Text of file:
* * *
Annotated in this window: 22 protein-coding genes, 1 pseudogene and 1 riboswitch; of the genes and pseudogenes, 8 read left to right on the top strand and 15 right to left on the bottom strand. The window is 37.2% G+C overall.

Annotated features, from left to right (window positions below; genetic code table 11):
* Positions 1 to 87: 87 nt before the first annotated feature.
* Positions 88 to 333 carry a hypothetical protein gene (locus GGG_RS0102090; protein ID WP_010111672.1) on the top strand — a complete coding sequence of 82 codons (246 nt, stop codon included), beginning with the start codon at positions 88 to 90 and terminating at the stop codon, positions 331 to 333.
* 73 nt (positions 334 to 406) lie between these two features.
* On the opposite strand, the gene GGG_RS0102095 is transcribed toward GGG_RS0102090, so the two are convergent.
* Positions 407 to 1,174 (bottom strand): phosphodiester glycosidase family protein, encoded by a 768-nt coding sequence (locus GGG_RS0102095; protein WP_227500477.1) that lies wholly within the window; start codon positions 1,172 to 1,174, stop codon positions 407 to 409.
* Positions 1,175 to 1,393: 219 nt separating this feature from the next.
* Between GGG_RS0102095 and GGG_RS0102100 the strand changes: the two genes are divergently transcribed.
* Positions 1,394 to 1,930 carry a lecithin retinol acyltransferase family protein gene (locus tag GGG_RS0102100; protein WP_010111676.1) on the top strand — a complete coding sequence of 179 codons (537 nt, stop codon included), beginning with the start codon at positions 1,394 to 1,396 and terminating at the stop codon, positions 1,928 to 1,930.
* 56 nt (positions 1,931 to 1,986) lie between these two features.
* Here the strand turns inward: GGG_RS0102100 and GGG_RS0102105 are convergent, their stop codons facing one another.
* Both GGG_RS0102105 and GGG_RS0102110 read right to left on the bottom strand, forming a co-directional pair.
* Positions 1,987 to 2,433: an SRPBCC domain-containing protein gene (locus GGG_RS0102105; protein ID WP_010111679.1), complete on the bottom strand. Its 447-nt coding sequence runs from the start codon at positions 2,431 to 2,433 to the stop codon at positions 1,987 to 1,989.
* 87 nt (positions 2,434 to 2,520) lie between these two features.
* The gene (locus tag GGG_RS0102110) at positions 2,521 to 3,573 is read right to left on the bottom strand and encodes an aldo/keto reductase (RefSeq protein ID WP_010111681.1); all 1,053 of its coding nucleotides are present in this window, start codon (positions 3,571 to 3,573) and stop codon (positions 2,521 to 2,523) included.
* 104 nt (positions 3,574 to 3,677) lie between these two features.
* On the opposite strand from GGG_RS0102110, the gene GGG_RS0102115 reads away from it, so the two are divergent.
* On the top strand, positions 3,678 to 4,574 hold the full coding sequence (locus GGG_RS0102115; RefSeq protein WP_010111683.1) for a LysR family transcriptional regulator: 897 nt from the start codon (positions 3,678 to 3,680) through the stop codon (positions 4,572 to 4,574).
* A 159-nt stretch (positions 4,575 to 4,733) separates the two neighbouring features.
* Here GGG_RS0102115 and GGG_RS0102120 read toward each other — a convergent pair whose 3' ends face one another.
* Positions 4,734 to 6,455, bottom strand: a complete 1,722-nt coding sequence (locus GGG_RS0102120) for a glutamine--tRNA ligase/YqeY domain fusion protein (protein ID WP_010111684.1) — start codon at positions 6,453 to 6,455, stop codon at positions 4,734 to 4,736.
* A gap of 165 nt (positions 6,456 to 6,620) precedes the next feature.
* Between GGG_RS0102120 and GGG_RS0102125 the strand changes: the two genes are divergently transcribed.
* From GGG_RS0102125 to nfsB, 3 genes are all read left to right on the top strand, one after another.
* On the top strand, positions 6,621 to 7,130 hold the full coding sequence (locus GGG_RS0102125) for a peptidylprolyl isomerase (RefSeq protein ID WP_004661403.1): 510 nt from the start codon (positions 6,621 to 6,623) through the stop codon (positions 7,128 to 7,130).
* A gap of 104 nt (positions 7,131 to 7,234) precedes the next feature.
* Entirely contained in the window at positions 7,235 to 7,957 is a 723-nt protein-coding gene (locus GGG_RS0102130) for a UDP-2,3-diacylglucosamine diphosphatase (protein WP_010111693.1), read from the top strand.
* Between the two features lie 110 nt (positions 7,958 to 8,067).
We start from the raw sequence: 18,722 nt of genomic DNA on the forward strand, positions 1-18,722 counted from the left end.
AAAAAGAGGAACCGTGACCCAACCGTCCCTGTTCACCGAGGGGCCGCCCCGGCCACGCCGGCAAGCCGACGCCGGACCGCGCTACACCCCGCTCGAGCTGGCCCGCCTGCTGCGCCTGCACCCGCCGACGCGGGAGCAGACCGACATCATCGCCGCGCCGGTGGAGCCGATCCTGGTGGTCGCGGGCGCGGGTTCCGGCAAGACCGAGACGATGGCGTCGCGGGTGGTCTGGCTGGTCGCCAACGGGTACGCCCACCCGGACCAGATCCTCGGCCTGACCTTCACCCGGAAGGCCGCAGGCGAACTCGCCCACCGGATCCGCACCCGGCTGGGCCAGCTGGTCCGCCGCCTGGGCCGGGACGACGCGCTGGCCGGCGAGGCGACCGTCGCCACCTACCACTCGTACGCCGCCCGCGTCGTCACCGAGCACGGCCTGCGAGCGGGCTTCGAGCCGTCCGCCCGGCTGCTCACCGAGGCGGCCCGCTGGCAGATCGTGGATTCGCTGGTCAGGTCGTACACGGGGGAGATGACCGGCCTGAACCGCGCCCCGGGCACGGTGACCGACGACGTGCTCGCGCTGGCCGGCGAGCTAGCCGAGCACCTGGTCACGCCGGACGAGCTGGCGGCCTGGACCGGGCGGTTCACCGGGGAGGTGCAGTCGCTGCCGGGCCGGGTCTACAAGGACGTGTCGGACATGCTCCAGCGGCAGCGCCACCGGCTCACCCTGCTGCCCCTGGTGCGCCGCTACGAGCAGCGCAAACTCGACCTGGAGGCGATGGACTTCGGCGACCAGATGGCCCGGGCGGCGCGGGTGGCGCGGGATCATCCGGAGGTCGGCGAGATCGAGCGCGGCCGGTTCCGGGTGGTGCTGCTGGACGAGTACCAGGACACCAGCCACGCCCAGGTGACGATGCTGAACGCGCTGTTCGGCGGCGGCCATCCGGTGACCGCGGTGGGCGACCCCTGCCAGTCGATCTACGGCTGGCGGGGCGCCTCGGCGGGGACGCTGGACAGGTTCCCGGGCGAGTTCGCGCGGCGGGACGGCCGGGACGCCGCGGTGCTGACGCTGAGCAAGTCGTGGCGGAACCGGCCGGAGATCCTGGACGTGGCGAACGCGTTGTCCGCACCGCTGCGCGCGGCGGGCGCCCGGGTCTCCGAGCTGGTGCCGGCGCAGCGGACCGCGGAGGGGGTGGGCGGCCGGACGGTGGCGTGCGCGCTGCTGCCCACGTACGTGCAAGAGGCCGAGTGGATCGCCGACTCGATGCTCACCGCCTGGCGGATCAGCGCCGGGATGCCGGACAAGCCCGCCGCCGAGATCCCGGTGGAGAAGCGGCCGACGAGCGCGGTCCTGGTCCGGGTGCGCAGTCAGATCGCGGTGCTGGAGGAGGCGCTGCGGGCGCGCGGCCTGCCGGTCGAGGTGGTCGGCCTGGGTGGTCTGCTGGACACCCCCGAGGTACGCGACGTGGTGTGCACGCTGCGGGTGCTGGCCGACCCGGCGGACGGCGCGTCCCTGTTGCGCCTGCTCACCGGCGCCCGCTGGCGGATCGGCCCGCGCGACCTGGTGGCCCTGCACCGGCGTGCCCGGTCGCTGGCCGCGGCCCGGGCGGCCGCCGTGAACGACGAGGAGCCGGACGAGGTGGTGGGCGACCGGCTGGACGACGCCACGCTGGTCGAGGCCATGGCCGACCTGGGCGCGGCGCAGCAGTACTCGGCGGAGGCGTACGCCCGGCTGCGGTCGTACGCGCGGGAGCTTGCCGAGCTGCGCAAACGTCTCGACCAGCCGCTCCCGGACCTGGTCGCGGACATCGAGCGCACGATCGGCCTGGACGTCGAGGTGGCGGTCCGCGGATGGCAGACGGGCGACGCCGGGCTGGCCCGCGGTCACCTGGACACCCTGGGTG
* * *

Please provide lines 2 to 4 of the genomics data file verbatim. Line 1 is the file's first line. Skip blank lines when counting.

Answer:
Annotated features, from left to right (window positions below; genetic code table 11):
* Positions 1 to 87: 87 nt before the first annotated feature.
* Positions 88 to 333 carry a hypothetical protein gene (locus GGG_RS0102090; protein ID WP_010111672.1) on the top strand — a complete coding sequence of 82 codons (246 nt, stop codon included), beginning with the start codon at positions 88 to 90 and terminating at the stop codon, positions 331 to 333.